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Interactive lights boost safety

Interactive lights boost safety

Future lighting systems will project 3D holograms containing information onto the road and into the virtual space.

Innovative Volkswagen lighting technology is helping to boost safety. At the same time, it is also opening the door to increasingly personalised vehicle design. At an international workshop, Volkswagen is now showcasing how the lighting systems of the future will communicate and increase safety even further.

Volkswagen's engineers and designers use all of the technology available to them to improve safety with innovative lighting technology. One of their goals is to enhance the lighting functions in current vehicles and, as a result, improve road safety in the present day. This development work has culminated in the IQ. Light matrix LED headlights in the new Touareg, for example, which improve comfort and safety when driving at night.

However, lighting designers and engineers have an eye on the future, too. The assisted driving cars of tomorrow will confront road users with new everyday situations – such as a lack of eye contact with drivers.

This is where new, interactive lighting functions come into play. The new lighting systems will include micro-pixel HD headlights with up to 30,000 light points and high-performance LED headlights as a low-cost alternative to cost-intensive laser light. For the first time, these micro-pixel HD headlights will project information directly onto the road, further improving safety.

This technology also enables new assist systems such as 'Optical Lane Assist' to be brought to life. In this system, the headlights project lanes in front of the Touareg, giving the driver precise information about the width of the SUV (including trailer) and the distance to the road lane markings, for example at road works. The lanes also follow the radii of curves. Such useful and safety-enhancing lighting functions are being tested with the HD-LCD headlights.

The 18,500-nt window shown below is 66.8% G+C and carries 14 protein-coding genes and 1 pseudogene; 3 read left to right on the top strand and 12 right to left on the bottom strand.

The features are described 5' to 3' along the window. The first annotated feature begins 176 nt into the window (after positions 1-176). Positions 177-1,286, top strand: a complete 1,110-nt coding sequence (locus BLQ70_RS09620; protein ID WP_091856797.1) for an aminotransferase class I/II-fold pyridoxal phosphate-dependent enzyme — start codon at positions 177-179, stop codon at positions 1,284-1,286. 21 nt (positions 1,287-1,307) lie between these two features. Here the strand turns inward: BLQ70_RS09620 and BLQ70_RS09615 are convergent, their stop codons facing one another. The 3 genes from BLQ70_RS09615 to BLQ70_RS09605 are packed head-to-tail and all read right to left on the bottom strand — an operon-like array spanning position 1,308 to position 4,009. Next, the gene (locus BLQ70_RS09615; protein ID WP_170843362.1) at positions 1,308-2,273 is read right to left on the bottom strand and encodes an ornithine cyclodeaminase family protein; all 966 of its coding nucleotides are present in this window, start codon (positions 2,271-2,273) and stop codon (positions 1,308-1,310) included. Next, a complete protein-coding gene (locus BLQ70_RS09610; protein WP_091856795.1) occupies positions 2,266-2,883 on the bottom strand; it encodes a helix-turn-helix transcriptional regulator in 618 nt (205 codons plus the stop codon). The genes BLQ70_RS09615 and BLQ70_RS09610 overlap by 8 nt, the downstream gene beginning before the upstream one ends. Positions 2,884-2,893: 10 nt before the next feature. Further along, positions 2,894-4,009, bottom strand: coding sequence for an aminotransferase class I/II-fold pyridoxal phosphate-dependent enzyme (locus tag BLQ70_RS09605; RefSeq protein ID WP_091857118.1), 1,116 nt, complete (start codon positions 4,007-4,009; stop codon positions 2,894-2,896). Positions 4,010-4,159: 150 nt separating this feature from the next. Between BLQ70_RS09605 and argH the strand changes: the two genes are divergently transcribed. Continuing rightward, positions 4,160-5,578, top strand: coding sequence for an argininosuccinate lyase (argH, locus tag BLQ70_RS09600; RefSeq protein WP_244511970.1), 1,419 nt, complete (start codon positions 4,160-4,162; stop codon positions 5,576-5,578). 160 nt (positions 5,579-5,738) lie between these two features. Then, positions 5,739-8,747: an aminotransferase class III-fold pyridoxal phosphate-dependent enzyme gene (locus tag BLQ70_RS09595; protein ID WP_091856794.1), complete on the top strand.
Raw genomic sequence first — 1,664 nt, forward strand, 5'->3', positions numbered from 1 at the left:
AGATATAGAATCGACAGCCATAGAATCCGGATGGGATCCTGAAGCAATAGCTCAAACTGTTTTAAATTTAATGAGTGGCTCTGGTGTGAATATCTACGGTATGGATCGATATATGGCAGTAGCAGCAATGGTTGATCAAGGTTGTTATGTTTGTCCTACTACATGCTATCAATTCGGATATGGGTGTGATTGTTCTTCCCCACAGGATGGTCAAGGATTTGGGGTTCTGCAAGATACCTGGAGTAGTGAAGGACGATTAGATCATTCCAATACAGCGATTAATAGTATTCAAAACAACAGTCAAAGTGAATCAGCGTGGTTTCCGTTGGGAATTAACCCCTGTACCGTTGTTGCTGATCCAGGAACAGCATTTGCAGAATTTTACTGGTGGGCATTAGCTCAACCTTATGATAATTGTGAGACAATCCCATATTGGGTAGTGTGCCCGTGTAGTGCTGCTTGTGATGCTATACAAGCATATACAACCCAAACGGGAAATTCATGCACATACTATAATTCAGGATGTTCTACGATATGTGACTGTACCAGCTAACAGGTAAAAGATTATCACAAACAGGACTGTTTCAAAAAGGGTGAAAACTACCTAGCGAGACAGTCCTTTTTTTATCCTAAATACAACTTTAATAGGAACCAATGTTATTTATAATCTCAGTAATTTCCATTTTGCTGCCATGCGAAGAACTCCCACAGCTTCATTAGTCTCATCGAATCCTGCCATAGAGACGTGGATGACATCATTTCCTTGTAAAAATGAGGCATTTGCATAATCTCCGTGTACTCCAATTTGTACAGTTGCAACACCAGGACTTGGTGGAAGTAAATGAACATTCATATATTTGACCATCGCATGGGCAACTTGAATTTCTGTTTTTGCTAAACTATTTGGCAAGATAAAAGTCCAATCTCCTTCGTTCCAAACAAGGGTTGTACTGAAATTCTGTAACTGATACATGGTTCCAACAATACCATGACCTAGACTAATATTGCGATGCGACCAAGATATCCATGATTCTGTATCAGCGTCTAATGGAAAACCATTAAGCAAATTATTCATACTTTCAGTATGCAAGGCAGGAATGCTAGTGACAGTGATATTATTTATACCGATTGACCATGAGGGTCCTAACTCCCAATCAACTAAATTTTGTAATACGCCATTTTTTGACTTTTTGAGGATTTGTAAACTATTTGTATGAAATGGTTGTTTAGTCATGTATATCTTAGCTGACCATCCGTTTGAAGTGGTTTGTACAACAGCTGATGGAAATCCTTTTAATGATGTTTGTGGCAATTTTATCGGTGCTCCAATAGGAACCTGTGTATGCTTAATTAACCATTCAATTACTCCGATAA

Interactive tail light clusters for added safety

New systems such as the matrix tail light cluster will also revolutionise tail lights. Matrix tail light clusters will allow warnings to be incorporated into the tail lights, for example, enabling dangerous situations, like the area at the end of a traffic jam, to be defused using car-to-car communication.

New assist functions, such as the micro-lens-based 'Optical Park Assist' system, will improve safety while manoeuvring. This system will be able to project the vehicle's path onto the road to alert passers-by to the parking process.

In-house Volkswagen light tunnel reduces development times

To make sure it is suitably prepared for the challenges of the future, Volkswagen has opened its own centre of lighting excellence at the Wolfsburg plant. A 100 metre long, 15 metre wide and five metre high light tunnel has been in operation there since then in the heart of the Volkswagen world: its Research & Development division. In this tunnel, Volkswagen is using road simulations to test its lighting systems for today, tomorrow and beyond using road simulations. The tests can be reproduced and repeated. As a result, systems can be compared and evaluated in a light tunnel better than ever before. The centre of lighting excellence is also an ideal place to investigate how drivers and pedestrians perceive light. The light tunnel has also reduced the development time for new headlight, tail light and interior lighting systems, as the number of time- consuming night drives can now be reduced. Progress in light development can thus be implemented even more quickly into series production technology – increasing safety for the benefit of all road users.


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